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The Evil Truth Behind Chloramines in Your Drinking Water: Part 3

Ever since I’ve been in the water industry, I’ve been astonished about the way public water is treated and managed in the USA [Note: there are many worse places, but many better places].   My partners and I started Blue Earth Labs to address issues in water, initially with fresh water.  We now do that from the source to the tap.  It is our goal to provide the cleanest, freshest water to the public by using the safest methods.

How often do you think about where your water comes from? How it is treated?  The safety of your water? Since we are an exception-based society, we really only think about things when they are broken.  I’m here to tell you that we’ve all got to be more aware of the issues with water because they can shorten our lives.  Worse, these issues are intentionally done to the water to comply with regulation. That is crazy, in my view.

The message is simple: If your city uses chloramines, you should move every person to stop it.  If your city does not use chloramines, you should make sure it never happens.  There are alternatives to the problems chloramines allegedly prevent, but it takes pressure and innovation to get a utility to see past nearly 100 years of “well, they have always done this” and realize 100 years ago we did not inoculate for a host of diseases and see how well that worked.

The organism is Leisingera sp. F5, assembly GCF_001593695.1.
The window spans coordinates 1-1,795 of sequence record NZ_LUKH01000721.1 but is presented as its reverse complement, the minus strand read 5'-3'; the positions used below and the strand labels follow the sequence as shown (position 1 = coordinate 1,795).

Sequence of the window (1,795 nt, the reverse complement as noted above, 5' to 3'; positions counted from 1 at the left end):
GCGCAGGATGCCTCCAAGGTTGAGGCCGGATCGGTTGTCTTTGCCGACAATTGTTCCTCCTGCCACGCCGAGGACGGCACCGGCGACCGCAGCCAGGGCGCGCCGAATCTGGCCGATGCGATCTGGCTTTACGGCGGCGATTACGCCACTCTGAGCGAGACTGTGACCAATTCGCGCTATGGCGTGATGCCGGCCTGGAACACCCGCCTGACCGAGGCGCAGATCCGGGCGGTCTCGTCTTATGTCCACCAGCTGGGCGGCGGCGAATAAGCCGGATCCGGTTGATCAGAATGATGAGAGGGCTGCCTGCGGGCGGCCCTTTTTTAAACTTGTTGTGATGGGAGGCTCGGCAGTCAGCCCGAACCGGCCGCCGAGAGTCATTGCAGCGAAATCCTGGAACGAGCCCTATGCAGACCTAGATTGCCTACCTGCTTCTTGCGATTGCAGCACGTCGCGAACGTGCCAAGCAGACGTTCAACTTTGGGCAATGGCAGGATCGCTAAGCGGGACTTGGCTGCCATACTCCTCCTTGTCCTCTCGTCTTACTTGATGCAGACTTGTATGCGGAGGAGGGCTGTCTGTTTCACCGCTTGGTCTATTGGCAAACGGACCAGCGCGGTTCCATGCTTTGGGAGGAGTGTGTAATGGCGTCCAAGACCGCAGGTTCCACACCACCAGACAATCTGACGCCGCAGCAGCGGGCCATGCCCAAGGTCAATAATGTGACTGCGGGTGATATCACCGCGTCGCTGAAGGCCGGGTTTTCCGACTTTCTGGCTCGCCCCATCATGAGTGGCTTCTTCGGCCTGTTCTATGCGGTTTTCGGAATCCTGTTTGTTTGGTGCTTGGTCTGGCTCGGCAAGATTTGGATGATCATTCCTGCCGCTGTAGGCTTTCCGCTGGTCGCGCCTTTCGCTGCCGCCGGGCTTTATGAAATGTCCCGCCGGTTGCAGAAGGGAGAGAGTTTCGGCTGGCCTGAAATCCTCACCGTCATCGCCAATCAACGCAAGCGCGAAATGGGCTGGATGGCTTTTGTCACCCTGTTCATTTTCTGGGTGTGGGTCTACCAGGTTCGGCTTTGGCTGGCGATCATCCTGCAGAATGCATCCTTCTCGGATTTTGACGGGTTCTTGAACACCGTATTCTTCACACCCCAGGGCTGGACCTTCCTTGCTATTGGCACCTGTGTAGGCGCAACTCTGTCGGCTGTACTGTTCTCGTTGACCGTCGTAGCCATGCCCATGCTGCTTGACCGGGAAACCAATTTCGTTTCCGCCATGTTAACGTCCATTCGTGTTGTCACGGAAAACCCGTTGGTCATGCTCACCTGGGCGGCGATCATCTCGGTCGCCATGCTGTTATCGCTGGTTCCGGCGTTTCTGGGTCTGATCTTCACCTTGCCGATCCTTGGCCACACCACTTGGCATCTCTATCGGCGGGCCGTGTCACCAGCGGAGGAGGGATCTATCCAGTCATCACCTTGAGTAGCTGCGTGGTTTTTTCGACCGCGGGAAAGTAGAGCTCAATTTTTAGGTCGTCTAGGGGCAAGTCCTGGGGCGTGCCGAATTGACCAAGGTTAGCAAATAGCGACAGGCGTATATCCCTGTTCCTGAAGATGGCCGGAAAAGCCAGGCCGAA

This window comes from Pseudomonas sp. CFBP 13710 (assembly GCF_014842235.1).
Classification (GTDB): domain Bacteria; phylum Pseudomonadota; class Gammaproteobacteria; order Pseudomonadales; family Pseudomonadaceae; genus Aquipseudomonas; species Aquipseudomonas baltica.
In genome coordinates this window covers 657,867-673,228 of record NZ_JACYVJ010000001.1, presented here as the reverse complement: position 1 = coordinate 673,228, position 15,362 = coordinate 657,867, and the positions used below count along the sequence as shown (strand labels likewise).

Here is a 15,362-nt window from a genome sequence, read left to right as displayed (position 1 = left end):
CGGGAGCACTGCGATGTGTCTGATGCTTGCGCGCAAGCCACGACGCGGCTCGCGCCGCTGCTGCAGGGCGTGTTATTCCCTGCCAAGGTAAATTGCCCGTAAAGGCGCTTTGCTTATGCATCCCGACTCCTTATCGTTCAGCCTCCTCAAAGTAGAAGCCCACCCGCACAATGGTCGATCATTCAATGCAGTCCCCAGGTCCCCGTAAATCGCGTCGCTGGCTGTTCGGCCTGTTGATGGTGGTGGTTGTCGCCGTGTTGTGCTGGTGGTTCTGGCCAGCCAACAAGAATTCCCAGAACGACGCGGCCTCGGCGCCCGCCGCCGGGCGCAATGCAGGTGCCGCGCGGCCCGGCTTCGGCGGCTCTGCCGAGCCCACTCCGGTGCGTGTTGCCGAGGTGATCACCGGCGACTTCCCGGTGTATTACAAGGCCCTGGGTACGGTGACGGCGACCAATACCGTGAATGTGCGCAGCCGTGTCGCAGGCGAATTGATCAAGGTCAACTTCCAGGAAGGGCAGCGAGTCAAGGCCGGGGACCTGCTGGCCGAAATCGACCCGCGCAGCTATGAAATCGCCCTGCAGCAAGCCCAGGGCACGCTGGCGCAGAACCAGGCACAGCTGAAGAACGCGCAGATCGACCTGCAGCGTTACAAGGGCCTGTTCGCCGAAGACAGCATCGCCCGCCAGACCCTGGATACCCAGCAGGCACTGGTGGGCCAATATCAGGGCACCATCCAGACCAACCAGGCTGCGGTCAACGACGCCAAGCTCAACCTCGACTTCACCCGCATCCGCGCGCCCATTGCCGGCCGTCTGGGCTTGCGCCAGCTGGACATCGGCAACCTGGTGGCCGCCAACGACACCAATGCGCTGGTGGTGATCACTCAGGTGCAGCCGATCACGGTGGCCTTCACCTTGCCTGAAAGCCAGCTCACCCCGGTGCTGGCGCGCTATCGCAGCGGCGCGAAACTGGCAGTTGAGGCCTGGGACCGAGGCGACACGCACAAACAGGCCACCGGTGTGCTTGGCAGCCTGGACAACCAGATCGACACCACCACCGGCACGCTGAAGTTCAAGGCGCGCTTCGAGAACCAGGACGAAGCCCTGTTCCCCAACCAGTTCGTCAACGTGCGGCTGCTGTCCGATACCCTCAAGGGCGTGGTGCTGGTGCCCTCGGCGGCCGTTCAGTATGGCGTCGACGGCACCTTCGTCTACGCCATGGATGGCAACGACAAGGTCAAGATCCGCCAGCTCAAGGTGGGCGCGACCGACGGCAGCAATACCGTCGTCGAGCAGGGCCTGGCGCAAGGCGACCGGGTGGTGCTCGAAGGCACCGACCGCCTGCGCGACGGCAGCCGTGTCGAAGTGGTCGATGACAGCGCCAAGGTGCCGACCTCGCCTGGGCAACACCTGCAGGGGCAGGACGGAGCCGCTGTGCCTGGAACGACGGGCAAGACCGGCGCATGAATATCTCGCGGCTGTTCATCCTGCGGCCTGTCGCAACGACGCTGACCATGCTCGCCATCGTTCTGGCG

What can you do about chloramines? Here is a place to start (from the EPA’s web site):

EPA strongly encourages people to learn more about their drinking water. Your water bill or telephone book’s government listings are a good starting point for local information. Water systems have several different choices when it comes to disinfection. To find out if chloramines are used in your community, contact your local water system.

EPA requires all community water systems to prepare an annual consumer confidence report (CCR) (sometimes called a water quality report) for their customers. The CCR lists the level of contaminants that have been detected over a certain period of time and shows how these levels compare with EPA’s drinking water regulations. Some water suppliers have posted their annual reports on EPA’s Website. If you have not received this annual report, and it is not posted on EPA’s Website, you may request it by calling your water system.


For more information on the health effects of chloramine, visit:

If you work in a public water system and are looking for a safe alternative for treating your water, please Contact Us to discuss Blue Earth Labs’ solution to cleaner, safer water that ensures compliance with the EPA’s regulatory requirements.